In video games, the cut scenes that occur in between the shooty, punchy, player driven moments, are traditionally the moments that character development is delivered. They’re the context sensitive elements that help make you care and understand why you’re mowing down endless swaths of nameless goons. If the story is no good, then players will mash that X button to get back to ending the futures of digital nobodies. On the flipside of this, if the mechanics of the game disappoint, or there’s too many time filling levels thrown into the mix (a dreaded turret section for example), then it’s all a wash.
Tomb Raider is a bit of both worlds. At its core, with Alicia Vikander as Lara Croft, this is a mishmash of scenes you wish you could skip, and generic moments you wish were excised. In between these moments is a genuinely solid action flick with a central character who is exciting to watch.
Coming off like a filmed version of a William Goldman fake ‘how to write a script’ script, Tomb Raider begins with a half hour of tedious, and unnecessary, build-up to the main event. Starting in London, a smorgasbord of irrelevant narrative threads kick off – a bike race that looks good, but adds little to the mix, as does a throwaway kitchen hand who may have a crush on Lara – inevitably adding little and going nowhere. Sure, it’s easy to see why these scenes exist (green painted set dressing for Lara Croft’s history), but instead of helping inform the plot, they just show the viewer that director Roar Uthaug is less adept at crafting the cut scenes than he is at manoeuvring the action you paid to come see. To carry on the trademarked video game analogy, these are the elements that would usually be relegated to in game collectable audio recordings that the player diligently picks up on their path to get a worthless digital reward, but never actually listen to.
So, to the plot of Tomb Raider for just a moment – Lara Croft’s Dad has been missing for seven years (in case you forget this fact, characters will take every opportunity to remind each other that it’s been seven years since he’s been gone), and Lara gets some information regarding his whereabouts. Off she trundles to Asia where she plans on finding a boat and its captain, Lu Ren (a criminally underused Daniel Wu), to take her to a mysterious island. Bad things in the shape of Walton Goggins’ villainous Mathias Vogel occur. Shooty, punchy stuff happens. A tomb is raided. And then the credits roll with whatever the 2010’s version of Evanescence is playing over the top of them.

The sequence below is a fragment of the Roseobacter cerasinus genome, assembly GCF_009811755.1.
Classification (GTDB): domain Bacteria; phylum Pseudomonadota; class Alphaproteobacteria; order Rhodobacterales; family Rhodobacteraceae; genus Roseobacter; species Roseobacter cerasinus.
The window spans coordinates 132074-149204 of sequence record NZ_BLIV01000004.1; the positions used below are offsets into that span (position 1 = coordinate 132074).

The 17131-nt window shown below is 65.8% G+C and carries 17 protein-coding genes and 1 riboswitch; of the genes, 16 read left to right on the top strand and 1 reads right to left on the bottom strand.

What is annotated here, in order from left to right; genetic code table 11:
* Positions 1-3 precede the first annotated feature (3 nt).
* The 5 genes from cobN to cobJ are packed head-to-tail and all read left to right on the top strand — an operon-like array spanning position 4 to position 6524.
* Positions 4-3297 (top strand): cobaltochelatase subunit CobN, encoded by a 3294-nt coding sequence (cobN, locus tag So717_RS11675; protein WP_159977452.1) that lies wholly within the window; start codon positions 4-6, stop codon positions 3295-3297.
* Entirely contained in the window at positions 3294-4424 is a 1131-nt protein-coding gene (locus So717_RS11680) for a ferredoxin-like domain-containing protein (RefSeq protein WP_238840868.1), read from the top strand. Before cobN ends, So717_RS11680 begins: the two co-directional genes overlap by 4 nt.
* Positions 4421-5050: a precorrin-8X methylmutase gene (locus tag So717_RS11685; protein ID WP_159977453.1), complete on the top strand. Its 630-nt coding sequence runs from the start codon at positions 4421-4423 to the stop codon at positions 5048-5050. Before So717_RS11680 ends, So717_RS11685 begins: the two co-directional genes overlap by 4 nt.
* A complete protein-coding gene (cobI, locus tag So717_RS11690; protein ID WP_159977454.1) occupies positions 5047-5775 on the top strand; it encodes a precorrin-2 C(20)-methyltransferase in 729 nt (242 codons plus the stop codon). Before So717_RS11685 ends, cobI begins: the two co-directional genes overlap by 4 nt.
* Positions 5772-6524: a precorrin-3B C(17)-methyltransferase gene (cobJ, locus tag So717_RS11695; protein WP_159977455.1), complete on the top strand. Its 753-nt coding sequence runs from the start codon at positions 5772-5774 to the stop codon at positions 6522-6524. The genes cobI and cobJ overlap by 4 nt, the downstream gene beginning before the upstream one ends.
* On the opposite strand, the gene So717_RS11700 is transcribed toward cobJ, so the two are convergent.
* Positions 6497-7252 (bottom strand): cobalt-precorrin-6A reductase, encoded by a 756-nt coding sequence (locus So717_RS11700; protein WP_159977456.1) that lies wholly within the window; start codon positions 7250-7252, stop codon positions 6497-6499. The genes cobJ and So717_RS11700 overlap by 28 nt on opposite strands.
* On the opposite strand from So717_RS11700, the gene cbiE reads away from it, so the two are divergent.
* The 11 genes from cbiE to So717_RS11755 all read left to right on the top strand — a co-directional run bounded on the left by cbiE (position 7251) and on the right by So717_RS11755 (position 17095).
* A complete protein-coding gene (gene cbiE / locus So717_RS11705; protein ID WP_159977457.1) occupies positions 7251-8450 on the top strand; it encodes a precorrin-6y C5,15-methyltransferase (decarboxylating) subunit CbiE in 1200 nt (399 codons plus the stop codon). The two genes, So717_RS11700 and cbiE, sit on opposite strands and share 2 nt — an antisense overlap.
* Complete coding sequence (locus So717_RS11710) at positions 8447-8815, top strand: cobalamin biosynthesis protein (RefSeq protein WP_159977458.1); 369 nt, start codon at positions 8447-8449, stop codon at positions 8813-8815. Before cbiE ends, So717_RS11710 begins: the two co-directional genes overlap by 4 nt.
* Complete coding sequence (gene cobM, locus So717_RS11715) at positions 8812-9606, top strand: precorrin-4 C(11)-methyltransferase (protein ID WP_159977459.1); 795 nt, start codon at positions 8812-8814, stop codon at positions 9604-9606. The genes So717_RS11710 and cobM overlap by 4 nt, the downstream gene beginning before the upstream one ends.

Roar Uthaug previously helmed The Wave, a visually impressive disaster flick, so when Tomb Raider’s first heavily CGI assisted action sequence crashes unexpectedly in the night, it does so with aplomb. Lu Ren’s rusted out ship is no match for a raging storm and hidden rocks, and Uthaug shows us the devastation of the shipwreck in all its glory. He also takes this opportunity to make sly nods to the video game roots of Lara Croft, with regular tropes popping up. Lara tries to escape through a room – but no! Thwarted by a falling bookcase! Later, rusted ladder just happens to drop in front of her as she’s about to escape – the spotty, white paint glimmering in the moonlight signifying to the player Lara Croft that this is the path to safety. Uthaug excels at the art of spectacle, it’s the human aspect of said spectacle that falls short.
The standout sequence that exists to politely request that, ‘hey, please watch me on the big screen’, has Lara – hands tied – escaping an army of goons and tumbling into a ravine where raging rapids roar towards a mammoth waterfall. Lara struggles to get free of her restraints as she is whisked down the river, only to find safety with a luckily positioned rusted out air plane. Where the sequence goes from here is an ever escalating case of out of the frying pan and into the fire, and is one that carries a real impact. This is mostly thanks to the terrific work from Alicia Vikander. There’s a reason she’s an Academy Award winner. It doesn’t take a genius to realise that video game movie adaptations have been fairly average for a long time, and while Tomb Raider doesn’t do much to buck the trend, at least Vikander is in there injecting as much genuine acting to the role as possible. Sure, peripheral characters move along in their rote, run of the mill expected way, with Walton Goggins and Dominic West doing their best at scenery chewing (so much so that I’m certain Goggins was habitually ripping leaves off trees in between takes), but Vikander’s the title role, and it’s on her shoulders that this seemingly inevitable franchise will have legs.
2013’s Tomb Raider game reboot became a bellwether for depicting the results of violence authentically. The extreme deaths that befell Lara when the player failed to save her from a rock crushing her head, or from a branch sticking out at neck height, or from a brutish, heavy thug managing to get the better of her, had an immense impact on the player. It also had a superb female friendship, and a brilliant array of side characters – but more on that in a bit. The in game violence worked to show how desperate the situation Lara was in – it added a level of realism that never felt gratuitous, and in turn made the player work harder to keep Lara safe and alive for fear of seeing her twitching body on the end of a spike one more time. While it’s not possible to show the same level of violence and gore in a film where the key aim is to have the main character alive at the end, Uthaug and co. certainly go out of their way to ensure that Lara is left bruised and battered. Cuts and wounds have a lasting impact and don’t magically disappear in between scenes. There is no magical elixir that heals all wounds.